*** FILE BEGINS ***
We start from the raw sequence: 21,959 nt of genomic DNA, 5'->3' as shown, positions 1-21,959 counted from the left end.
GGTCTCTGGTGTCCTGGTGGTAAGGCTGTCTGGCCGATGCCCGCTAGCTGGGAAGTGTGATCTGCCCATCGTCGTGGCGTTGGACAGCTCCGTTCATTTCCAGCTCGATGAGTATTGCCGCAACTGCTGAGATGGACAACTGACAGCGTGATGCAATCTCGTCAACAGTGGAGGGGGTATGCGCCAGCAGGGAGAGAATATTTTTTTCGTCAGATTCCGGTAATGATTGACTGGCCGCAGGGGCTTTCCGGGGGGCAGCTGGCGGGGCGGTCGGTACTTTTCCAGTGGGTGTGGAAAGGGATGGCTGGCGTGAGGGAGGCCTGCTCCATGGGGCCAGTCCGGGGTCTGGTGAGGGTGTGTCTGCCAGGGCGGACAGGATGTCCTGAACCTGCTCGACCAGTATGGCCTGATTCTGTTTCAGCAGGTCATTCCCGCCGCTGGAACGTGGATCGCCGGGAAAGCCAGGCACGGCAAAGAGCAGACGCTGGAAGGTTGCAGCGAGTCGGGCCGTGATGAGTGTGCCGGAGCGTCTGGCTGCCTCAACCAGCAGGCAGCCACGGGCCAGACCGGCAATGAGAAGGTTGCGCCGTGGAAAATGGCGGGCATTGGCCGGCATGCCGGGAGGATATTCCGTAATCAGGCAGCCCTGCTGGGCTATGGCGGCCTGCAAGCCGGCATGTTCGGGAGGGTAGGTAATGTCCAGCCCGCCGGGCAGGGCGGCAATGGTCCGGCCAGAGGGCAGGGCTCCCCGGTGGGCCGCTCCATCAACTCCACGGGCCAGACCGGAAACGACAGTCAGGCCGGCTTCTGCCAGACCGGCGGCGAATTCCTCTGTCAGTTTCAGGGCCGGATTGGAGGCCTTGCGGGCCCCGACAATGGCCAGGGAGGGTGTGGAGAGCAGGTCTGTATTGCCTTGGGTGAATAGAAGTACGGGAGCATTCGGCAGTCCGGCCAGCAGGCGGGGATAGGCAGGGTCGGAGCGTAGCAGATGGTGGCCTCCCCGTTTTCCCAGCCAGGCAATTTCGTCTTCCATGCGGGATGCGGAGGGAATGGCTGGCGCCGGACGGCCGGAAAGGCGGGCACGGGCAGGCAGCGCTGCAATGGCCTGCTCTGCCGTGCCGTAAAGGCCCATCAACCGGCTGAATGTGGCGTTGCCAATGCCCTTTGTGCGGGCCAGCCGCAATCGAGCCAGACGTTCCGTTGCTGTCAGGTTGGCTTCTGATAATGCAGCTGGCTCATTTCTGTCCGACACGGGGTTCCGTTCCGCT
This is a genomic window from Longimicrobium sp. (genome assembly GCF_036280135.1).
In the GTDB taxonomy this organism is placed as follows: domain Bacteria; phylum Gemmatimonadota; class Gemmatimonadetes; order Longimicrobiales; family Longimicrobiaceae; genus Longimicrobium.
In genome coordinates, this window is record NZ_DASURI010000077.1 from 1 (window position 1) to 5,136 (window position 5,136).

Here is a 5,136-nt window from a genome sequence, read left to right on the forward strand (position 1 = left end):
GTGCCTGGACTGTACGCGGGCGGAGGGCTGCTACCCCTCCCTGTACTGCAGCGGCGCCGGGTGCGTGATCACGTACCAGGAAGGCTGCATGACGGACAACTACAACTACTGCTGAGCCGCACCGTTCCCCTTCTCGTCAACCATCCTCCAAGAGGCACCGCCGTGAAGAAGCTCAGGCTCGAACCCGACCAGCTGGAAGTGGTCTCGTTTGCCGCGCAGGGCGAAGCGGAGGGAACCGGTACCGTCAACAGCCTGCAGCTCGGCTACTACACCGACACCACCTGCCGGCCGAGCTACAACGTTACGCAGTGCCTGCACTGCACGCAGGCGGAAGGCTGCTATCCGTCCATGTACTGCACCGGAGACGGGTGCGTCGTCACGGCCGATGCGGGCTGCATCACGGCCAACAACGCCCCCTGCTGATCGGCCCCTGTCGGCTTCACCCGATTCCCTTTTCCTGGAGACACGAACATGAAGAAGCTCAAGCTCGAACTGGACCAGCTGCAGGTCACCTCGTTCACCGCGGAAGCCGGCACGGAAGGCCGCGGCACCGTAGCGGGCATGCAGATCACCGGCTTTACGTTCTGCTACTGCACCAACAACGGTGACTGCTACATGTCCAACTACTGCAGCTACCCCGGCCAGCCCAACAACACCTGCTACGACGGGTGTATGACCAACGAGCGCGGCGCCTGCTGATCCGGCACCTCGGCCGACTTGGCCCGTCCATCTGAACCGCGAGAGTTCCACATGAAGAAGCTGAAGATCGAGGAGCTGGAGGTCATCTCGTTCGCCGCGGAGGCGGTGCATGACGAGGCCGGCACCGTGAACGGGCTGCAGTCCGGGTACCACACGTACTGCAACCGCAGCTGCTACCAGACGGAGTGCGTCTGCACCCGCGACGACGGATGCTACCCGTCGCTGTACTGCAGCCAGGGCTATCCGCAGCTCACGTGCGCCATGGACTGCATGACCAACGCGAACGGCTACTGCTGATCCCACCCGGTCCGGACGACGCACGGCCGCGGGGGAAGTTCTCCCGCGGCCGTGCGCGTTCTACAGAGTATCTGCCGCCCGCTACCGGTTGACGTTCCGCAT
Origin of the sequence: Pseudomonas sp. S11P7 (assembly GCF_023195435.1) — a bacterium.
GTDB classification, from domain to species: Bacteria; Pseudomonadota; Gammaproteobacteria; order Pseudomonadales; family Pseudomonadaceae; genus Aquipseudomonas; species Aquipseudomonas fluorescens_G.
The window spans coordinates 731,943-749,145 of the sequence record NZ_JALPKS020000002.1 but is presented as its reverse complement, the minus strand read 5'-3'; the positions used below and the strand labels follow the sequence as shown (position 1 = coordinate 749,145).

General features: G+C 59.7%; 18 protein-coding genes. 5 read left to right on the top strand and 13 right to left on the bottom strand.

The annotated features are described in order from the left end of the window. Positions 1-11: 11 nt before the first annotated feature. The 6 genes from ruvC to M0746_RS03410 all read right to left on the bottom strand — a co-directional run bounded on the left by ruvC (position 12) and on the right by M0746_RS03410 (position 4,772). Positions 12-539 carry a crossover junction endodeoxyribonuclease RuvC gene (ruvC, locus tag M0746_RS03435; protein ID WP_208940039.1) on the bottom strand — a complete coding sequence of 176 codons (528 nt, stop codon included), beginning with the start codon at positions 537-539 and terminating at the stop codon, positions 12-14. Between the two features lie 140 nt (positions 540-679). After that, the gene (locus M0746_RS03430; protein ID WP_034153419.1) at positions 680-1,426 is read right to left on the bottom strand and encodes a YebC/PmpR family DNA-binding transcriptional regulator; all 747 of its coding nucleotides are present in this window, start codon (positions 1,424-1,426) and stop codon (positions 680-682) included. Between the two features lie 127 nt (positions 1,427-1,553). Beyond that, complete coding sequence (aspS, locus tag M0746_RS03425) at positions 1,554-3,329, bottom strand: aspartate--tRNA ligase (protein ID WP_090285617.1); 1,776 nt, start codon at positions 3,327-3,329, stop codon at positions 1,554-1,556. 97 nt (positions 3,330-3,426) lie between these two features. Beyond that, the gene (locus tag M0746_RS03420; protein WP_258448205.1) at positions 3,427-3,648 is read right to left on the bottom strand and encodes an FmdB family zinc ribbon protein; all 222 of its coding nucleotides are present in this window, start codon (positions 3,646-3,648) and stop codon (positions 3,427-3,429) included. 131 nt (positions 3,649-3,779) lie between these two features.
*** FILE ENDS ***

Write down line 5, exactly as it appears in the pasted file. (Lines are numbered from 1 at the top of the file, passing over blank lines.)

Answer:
In genome coordinates, this window is record NZ_DASURI010000077.1 from 1 (window position 1) to 5,136 (window position 5,136).